EGU23-9906, updated on 26 Apr 2023
EGU General Assembly 2023
© Author(s) 2023. This work is distributed under
the Creative Commons Attribution 4.0 License.

Addressing pressing global societal research challenges through targeted harmonisation of macrosystems ecology data sets

Beryl Morris2, Werner Kutsch1, Michael SanClements3, Henry Loescher3, Melissa Genazzio3, Michael Mirtl4, Jaana Back4, Tommy Bornman5, Paula Mabee3, Xiubo Yu6, Steffan Zacharias4, Gregor Feig5, Mark Grant2, Emmanuel Salmon1, and Leiming Zhang6
Beryl Morris et al.
  • 1ICOS, Helsinki, Finland
  • 2TERN, Brisbane, Australia
  • 3NEON, Boulder, USA
  • 4eLTER, Leipzig, Germany
  • 5SAEON, Pretoria, South Africa
  • 6CERN, Beijing, PRC

Guided by the Framework Criteria of the Group of Senior Officials (GSO) on Global Research Infrastructures, 6 major ecosystem research infrastructures (SAEON/South Africa, TERN/Australia, CERN/China, NEON/USA, ICOS/Europe, eLTER/Europe) came together in 2020 under an MOU, establishing the Global Ecosystem Research Infrastructure (GERI).  With its goal of providing interoperable data and services based on terrestrial and coastal in-situ observations from a high number of observational sites, organized in a common hierarchical system and standardized in the highest possible degree, GERI provides a unique opportunity to advance our understanding of ecological processes across continents, decades, and disciplinary boundaries.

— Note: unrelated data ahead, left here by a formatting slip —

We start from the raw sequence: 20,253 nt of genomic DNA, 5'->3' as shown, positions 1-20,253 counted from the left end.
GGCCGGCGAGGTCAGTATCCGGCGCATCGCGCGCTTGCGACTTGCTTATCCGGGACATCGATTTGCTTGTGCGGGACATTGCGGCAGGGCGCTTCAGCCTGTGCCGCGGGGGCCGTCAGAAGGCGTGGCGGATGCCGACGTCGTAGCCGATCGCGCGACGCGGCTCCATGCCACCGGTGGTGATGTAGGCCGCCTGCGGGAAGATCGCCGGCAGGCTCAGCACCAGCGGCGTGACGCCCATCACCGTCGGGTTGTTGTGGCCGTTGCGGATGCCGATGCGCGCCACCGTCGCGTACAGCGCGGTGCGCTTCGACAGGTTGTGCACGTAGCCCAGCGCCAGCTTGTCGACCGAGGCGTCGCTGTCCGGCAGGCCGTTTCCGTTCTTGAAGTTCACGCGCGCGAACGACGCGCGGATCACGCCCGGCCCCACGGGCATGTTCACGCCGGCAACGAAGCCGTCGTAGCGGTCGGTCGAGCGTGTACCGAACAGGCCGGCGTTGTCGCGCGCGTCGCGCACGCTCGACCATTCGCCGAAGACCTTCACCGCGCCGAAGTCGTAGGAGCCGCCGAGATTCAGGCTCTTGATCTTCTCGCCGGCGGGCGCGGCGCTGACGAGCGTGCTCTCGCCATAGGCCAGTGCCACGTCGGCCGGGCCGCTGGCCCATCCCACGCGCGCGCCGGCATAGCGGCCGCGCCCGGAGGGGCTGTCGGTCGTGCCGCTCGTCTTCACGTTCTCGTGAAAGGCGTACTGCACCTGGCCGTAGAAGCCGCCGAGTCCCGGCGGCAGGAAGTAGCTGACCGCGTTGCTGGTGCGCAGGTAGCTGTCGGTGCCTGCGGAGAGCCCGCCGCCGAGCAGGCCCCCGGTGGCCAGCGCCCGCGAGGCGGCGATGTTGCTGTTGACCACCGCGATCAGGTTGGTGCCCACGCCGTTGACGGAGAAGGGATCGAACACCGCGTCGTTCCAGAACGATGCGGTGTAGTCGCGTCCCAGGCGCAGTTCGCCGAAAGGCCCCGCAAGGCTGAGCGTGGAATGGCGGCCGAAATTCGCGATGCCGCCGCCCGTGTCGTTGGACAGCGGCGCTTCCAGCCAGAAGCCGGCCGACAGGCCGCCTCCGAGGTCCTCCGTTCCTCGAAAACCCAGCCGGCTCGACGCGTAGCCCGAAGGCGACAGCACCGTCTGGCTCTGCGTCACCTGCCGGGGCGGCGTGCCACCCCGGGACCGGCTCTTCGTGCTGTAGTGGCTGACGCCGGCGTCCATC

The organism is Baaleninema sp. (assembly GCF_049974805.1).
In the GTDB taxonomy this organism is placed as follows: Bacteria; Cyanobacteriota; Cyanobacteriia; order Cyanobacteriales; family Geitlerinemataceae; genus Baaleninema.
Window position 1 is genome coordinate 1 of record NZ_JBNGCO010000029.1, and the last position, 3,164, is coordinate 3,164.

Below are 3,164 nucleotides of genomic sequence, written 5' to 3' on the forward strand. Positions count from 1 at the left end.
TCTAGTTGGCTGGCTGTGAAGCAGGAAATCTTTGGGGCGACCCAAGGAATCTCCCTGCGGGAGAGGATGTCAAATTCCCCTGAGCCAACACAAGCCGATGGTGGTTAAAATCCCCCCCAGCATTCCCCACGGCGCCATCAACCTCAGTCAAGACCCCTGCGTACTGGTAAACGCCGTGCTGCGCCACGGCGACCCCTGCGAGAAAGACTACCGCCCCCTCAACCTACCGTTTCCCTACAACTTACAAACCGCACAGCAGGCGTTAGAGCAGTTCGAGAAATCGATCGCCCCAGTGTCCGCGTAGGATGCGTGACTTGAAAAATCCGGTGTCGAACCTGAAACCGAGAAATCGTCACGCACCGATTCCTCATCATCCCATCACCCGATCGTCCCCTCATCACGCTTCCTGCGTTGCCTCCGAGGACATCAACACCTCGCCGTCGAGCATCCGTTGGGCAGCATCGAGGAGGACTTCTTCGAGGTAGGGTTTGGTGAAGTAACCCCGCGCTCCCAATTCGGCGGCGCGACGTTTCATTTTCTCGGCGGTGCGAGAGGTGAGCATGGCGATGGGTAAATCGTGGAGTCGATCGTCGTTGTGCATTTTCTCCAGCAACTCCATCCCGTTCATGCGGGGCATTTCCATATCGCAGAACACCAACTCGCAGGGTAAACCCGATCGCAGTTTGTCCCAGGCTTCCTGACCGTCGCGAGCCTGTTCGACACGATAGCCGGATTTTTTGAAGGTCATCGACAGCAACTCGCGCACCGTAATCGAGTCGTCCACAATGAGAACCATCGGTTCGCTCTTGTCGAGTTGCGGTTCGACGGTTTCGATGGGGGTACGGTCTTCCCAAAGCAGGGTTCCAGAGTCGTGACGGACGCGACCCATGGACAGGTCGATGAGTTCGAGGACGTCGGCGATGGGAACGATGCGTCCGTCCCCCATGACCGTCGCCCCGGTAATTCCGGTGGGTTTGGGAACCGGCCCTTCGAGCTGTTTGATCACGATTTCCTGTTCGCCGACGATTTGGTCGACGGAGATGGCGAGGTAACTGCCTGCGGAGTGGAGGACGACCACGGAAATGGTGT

Aggregating ecological and biogeophysical data is complex. Not only do those data cover a myriad of different types of natural phenomena, and the interactions between, but the data are generated in different jurisdictions using different standards and approaches. Thus, as a critical first step in understanding the challenges and potential of its multi-institutional, multi-country data landscape, GERI has identified and mapped all the data types from each of its members, grouping the data suites provided by each GERI member into the drivers of changes (causes) and the ecological processes (effects) and then visualizing it into broad (searchable) respective common ecological categories.

This exercise has allowed evaluation of the potential for a targeted data harmonization effort based on a subset of data products with high relevance to specific use cases (e.g., drought across multiple continents). By using the subset of relevant data as a community test case, GERI can ascertain the efficacy of a specific harmonized data set in advancing a priority area of science. Such a prototype will set the stage for future efforts and ensures GERI addresses the most pressing global research challenges, i.e. those frontiers of knowledge where a global-critical-mass effort is required to achieve progress.   

How to cite: Morris, B., Kutsch, W., SanClements, M., Loescher, H., Genazzio, M., Mirtl, M., Back, J., Bornman, T., Mabee, P., Yu, X., Zacharias, S., Feig, G., Grant, M., Salmon, E., and Zhang, L.: Addressing pressing global societal research challenges through targeted harmonisation of macrosystems ecology data sets, EGU General Assembly 2023, Vienna, Austria, 24–28 Apr 2023, EGU23-9906,, 2023.